As a Senator, Corzine supported questions of judicial philosophy at confirmation hearings

An apparent conflict exists between the Governor of New Jersey and the Chairman of the State Senate Judiciary Committee, both Democrats, over the role of the Senate in the confirmation of Supreme Court Justices. Gov. Jon Corzine says that "providing advice and consent on the nomination of a Supreme Court Justice…should not be a shot in the dark," and that it is "vital that we learn everything we can about… (the) judicial philosophy" of a nominee.

But State Sen. Paul Sarlo (D-Wood-Ridge), in response to a request from Republicans on his committee seeking three days of hearings on the renomination of Associate Justice Barry Albin, says that while he'll provide "ample time time to discuss with Justice Albin the pertinent information to his re-nomination to the Supreme Court." But Sarlo says he will "not allow for the politicizing of this appointment, because, frankly, I believe that Justice Albin, and the people of New Jersey, deserve better."

"Our judicial system is designed in such a way to insulate judges from politics," Sarlo said in a statement posted on today. "For this very reason, judges are appointed, as opposed to elected, and their nomination is reviewed based on the merit of the person, not the weight of their politics.

In September 2005, while Corzine was serving in the United States Senate, he announced that he could not "in good conscience vote to confirm Judge (John) Roberts as Chief Justice.

"While he has demonstrated intelligence and eloquence, he has not provided adequate insight into his views or judicial philosophy. The Supreme Court is too important and the stakes are too high to roll the dice on a judge who may sit on the bench for decades to come," Corzine said. "I fear that we have not learned all that we should learn about Judge Roberts for a lifetime appointment of such significance."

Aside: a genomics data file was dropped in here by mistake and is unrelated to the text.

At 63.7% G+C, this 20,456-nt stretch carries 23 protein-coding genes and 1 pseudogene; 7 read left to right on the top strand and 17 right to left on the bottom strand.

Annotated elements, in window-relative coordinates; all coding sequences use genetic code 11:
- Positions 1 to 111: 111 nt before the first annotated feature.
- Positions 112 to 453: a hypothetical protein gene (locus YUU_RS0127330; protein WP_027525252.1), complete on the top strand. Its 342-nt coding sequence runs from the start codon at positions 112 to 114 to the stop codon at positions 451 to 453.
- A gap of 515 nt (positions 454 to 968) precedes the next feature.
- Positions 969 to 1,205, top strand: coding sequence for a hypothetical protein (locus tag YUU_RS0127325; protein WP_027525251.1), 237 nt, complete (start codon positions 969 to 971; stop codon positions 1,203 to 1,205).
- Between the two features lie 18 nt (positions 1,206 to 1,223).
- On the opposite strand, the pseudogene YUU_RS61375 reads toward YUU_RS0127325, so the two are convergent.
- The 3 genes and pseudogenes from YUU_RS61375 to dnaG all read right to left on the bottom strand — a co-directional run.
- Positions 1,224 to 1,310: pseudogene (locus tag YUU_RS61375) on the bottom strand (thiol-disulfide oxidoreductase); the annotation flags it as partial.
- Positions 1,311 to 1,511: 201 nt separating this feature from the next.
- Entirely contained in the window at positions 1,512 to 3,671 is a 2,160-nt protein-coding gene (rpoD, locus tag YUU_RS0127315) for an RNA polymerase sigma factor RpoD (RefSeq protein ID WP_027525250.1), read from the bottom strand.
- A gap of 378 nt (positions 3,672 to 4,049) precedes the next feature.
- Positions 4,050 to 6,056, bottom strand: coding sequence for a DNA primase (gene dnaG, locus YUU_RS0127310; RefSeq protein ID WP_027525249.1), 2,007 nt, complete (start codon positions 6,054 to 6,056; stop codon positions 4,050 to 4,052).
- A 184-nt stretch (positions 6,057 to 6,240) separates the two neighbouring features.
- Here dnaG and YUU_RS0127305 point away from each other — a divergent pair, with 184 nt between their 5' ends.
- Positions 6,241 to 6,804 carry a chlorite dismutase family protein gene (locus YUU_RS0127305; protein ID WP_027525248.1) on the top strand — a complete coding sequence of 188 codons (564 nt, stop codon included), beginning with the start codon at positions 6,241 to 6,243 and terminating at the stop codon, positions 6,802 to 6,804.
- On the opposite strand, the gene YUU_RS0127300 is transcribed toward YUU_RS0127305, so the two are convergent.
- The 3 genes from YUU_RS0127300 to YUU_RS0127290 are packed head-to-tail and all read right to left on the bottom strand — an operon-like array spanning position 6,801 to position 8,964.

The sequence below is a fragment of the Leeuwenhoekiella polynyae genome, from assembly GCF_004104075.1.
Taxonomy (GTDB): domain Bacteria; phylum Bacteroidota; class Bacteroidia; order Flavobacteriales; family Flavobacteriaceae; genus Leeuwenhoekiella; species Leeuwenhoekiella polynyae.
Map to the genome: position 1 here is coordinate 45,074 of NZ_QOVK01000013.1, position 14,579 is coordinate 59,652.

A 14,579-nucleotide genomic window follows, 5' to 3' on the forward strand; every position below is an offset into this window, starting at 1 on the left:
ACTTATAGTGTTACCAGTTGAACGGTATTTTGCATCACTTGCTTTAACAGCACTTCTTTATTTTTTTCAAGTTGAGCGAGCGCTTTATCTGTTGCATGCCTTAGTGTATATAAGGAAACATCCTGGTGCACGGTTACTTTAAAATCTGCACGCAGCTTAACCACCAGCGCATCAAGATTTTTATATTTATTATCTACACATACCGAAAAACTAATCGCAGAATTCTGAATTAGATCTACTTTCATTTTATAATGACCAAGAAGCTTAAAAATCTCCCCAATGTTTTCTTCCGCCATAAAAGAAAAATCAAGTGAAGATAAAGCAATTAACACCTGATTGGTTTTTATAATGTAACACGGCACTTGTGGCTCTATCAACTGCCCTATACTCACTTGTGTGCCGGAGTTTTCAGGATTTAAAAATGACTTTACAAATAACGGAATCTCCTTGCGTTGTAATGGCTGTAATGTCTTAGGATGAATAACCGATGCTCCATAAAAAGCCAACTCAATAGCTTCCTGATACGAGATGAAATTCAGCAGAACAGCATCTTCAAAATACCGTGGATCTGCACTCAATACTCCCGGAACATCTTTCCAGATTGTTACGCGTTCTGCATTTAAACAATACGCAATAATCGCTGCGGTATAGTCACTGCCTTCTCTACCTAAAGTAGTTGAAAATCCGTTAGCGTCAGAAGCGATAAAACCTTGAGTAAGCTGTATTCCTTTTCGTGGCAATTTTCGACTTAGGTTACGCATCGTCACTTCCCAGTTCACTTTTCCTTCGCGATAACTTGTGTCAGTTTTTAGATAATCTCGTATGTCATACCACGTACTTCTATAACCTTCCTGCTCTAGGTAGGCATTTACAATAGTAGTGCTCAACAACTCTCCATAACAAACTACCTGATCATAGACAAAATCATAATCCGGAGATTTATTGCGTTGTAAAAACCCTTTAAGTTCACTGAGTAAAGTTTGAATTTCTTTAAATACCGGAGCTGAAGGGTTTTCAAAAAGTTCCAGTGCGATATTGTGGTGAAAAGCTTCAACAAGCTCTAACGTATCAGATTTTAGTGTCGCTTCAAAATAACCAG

Two weeks later, in a statement following the nomination of Harriet Miers to the Supreme Court, Corzine called the Supreme Court the keystone of democracy and said that "it is vital that we learn everything we can about her (Miers') judicial philosophy and her commitment to mainstream American values."

"The Senate has a responsibility to the American people to make certain that our freedoms and constitutional rights are protected," Corzine said. "It is essential that Ms. Miers fully answer questions about her constitutional and legal philosophy and her views on precedent, and that the White House provide access to documents related to her tenure in public life.

After Miers withdrew and President George W. Bush nominated New Jerseyan Samuel Alito to the court, Corzine noted that the "Senate has a responsibility to provide advice and consent on the president's judicial appointments."

"The Senate is not a rubber stamp," Corzine said.

Sarlo strongly hinted that he's not about to allow Senate Republicans to conduct the type of confirmation hearing Corzine advocated in Washington.

"A minority of my colleagues on the Judiciary Committee may disagree, and that's within their right and duty of advising and consenting on all gubernatorial nominations. But if one of the members of my panel thinks for a second that they're going to get away with dragging this nomination through the political muck in an effort to win partisan advantage, they are grossly mistaken," Sarlo said.

Sarlo, who became Judiciary Chairman earlier this year after John Adler (D-Cherry Hill) was elected to Congress, said that the state deserves "an honest and frank dialogue about Justice Albin's qualifications, not partisan rants from atop the soapbox."

As the Chairman of the Judiciary Committee, I will do everything within my power to make sure that we respect the non-political nature of this appointment, and will not stand by while some attempt to exploit this re-nomination for partisan gain," said Sarlo.

As a Senator, Corzine supported questions of judicial philosophy at confirmation hearings